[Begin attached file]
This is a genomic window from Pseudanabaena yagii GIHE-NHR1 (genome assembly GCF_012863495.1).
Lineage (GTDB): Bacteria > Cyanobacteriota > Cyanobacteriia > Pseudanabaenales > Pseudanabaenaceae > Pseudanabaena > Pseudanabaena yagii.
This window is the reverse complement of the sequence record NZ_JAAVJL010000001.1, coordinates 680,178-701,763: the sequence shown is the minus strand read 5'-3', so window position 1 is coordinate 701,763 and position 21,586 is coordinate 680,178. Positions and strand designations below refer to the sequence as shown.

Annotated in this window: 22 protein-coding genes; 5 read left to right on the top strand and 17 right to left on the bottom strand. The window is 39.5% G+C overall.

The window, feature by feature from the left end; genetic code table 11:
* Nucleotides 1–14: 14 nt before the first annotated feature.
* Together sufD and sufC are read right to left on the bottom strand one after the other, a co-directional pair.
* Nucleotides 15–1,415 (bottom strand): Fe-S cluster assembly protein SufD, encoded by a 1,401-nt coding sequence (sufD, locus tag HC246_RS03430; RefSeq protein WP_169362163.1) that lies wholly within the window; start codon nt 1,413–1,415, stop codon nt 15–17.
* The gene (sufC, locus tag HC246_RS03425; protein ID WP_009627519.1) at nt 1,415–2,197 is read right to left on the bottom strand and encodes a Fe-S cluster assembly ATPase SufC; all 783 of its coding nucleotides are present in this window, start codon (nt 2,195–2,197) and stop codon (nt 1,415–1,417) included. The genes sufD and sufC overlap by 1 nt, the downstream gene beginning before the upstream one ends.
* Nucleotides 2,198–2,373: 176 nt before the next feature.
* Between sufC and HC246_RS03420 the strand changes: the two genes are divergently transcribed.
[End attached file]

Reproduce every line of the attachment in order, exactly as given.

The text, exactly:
This is a genomic window from Pseudanabaena yagii GIHE-NHR1 (genome assembly GCF_012863495.1).
Lineage (GTDB): Bacteria > Cyanobacteriota > Cyanobacteriia > Pseudanabaenales > Pseudanabaenaceae > Pseudanabaena > Pseudanabaena yagii.
This window is the reverse complement of the sequence record NZ_JAAVJL010000001.1, coordinates 680,178-701,763: the sequence shown is the minus strand read 5'-3', so window position 1 is coordinate 701,763 and position 21,586 is coordinate 680,178. Positions and strand designations below refer to the sequence as shown.

Annotated in this window: 22 protein-coding genes; 5 read left to right on the top strand and 17 right to left on the bottom strand. The window is 39.5% G+C overall.

The window, feature by feature from the left end; genetic code table 11:
* Nucleotides 1–14: 14 nt before the first annotated feature.
* Together sufD and sufC are read right to left on the bottom strand one after the other, a co-directional pair.
* Nucleotides 15–1,415 (bottom strand): Fe-S cluster assembly protein SufD, encoded by a 1,401-nt coding sequence (sufD, locus tag HC246_RS03430; RefSeq protein WP_169362163.1) that lies wholly within the window; start codon nt 1,413–1,415, stop codon nt 15–17.
* The gene (sufC, locus tag HC246_RS03425; protein ID WP_009627519.1) at nt 1,415–2,197 is read right to left on the bottom strand and encodes a Fe-S cluster assembly ATPase SufC; all 783 of its coding nucleotides are present in this window, start codon (nt 2,195–2,197) and stop codon (nt 1,415–1,417) included. The genes sufD and sufC overlap by 1 nt, the downstream gene beginning before the upstream one ends.
* Nucleotides 2,198–2,373: 176 nt before the next feature.
* Between sufC and HC246_RS03420 the strand changes: the two genes are divergently transcribed.